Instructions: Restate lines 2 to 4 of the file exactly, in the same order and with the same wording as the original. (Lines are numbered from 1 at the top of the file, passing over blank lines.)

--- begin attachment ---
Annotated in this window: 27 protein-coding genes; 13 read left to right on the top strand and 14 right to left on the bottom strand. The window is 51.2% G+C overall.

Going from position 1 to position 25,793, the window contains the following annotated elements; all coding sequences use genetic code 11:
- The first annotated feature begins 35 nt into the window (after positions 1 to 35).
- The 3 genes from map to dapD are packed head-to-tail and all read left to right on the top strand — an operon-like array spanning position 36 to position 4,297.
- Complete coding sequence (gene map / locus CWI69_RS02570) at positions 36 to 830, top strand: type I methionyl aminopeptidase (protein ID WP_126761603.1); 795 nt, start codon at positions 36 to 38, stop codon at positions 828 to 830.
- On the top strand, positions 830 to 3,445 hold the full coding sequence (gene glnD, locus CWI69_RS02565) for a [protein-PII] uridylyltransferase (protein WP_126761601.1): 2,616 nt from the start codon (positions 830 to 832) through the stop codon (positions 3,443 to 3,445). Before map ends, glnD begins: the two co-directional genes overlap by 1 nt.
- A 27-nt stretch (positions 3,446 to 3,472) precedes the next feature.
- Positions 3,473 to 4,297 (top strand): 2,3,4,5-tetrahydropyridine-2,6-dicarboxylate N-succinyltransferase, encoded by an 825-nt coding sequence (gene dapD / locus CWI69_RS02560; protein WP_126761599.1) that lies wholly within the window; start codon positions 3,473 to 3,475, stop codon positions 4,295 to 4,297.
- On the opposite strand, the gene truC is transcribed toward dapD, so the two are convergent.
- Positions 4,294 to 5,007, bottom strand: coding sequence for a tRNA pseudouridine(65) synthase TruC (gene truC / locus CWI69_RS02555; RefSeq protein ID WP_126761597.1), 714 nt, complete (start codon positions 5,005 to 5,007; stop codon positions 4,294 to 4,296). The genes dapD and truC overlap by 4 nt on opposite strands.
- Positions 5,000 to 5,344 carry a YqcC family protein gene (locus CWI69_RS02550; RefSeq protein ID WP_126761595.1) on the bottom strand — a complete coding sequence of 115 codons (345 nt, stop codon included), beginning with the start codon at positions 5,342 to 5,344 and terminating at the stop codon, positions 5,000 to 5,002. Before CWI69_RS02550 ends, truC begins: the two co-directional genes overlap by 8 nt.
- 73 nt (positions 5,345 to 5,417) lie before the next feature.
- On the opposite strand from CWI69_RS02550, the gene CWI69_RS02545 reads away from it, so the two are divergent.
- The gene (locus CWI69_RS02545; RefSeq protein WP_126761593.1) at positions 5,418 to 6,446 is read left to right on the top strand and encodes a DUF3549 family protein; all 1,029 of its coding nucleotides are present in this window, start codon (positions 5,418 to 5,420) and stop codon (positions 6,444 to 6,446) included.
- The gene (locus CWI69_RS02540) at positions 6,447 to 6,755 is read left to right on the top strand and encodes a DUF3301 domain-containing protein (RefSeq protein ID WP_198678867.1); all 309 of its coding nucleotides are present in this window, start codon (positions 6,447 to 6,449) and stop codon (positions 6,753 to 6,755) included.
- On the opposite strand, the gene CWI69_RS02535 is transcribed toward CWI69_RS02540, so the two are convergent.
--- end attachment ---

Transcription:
Going from position 1 to position 25,793, the window contains the following annotated elements; all coding sequences use genetic code 11:
- The first annotated feature begins 35 nt into the window (after positions 1 to 35).
- The 3 genes from map to dapD are packed head-to-tail and all read left to right on the top strand — an operon-like array spanning position 36 to position 4,297.